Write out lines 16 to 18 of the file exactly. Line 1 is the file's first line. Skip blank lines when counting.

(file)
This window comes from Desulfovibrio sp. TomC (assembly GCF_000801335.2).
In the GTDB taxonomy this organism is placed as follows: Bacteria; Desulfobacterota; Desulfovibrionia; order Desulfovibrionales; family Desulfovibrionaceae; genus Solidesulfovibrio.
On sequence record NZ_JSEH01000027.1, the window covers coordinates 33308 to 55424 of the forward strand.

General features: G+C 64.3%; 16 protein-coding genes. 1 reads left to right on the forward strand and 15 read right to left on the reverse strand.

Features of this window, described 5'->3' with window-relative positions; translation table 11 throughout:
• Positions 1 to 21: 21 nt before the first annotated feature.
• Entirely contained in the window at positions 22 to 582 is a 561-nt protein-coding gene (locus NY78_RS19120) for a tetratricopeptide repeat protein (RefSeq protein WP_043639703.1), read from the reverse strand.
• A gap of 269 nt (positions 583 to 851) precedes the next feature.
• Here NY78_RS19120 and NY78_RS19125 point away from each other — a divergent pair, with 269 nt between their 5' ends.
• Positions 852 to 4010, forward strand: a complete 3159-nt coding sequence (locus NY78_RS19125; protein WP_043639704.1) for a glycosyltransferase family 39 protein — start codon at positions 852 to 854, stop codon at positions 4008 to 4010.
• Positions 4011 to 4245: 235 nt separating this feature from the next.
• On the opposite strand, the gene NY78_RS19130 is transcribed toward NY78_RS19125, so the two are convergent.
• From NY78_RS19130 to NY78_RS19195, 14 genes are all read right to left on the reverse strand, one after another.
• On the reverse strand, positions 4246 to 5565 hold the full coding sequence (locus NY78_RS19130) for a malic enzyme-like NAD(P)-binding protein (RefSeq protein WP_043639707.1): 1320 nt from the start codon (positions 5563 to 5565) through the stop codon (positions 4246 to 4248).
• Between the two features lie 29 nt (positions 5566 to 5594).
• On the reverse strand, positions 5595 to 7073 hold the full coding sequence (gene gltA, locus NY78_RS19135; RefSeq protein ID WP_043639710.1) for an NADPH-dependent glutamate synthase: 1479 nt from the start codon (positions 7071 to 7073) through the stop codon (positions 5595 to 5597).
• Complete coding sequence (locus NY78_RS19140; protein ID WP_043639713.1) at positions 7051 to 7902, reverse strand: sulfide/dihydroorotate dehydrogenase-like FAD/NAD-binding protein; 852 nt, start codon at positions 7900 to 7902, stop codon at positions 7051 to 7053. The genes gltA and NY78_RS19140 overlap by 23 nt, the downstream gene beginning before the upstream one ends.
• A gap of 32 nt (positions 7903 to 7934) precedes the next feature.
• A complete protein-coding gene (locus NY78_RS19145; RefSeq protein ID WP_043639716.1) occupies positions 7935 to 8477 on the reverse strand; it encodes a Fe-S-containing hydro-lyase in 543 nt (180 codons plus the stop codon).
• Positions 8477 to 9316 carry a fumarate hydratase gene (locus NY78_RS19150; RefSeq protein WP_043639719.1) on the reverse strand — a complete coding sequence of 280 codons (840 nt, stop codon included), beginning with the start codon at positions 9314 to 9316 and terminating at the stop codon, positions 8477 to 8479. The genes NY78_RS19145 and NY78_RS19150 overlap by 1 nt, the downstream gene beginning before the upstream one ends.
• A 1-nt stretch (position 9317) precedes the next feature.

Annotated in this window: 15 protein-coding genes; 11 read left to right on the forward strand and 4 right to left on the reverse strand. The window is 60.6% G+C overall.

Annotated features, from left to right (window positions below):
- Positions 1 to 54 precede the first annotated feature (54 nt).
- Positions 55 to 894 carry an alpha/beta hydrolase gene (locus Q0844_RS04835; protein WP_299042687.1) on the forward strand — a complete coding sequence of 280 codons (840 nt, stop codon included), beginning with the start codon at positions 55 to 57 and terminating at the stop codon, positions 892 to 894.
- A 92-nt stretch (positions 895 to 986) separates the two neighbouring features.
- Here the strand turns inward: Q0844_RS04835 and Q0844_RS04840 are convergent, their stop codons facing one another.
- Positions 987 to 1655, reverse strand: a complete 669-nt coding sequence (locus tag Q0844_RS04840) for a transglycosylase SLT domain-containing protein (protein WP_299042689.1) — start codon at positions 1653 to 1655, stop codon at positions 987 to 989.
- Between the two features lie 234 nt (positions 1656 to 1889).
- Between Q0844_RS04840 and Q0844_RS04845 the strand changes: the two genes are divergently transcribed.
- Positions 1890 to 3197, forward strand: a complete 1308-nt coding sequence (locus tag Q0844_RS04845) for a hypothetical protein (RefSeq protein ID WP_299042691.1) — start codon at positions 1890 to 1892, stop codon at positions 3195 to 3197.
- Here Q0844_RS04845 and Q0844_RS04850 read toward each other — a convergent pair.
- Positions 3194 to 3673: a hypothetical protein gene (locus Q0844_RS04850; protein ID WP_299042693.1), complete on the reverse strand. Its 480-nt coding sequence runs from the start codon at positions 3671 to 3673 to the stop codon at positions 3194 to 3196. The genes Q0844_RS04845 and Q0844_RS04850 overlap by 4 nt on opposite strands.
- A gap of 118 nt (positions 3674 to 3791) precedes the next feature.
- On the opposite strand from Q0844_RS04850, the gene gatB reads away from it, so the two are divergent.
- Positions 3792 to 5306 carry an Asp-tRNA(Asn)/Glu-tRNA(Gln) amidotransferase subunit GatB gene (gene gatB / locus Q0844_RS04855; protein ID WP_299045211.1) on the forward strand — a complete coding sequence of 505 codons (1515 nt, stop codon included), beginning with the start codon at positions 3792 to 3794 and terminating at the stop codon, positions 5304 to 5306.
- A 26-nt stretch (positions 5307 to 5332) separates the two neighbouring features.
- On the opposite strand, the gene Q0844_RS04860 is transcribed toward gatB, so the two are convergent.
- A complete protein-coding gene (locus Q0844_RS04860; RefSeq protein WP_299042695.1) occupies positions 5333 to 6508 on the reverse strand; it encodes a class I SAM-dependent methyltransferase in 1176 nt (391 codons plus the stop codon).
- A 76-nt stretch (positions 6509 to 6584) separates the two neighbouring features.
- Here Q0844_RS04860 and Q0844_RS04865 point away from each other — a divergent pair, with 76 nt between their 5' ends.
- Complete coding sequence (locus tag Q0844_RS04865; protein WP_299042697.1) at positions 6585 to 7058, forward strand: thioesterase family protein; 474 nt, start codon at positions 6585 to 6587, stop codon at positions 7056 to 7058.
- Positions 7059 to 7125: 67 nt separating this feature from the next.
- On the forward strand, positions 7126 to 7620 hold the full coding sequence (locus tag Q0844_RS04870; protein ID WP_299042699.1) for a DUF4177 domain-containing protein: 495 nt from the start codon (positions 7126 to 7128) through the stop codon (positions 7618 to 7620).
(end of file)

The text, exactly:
• On the reverse strand, positions 5595 to 7073 hold the full coding sequence (gene gltA, locus NY78_RS19135; RefSeq protein ID WP_043639710.1) for an NADPH-dependent glutamate synthase: 1479 nt from the start codon (positions 7071 to 7073) through the stop codon (positions 5595 to 5597).
• Complete coding sequence (locus NY78_RS19140; protein ID WP_043639713.1) at positions 7051 to 7902, reverse strand: sulfide/dihydroorotate dehydrogenase-like FAD/NAD-binding protein; 852 nt, start codon at positions 7900 to 7902, stop codon at positions 7051 to 7053. The genes gltA and NY78_RS19140 overlap by 23 nt, the downstream gene beginning before the upstream one ends.
• A gap of 32 nt (positions 7903 to 7934) precedes the next feature.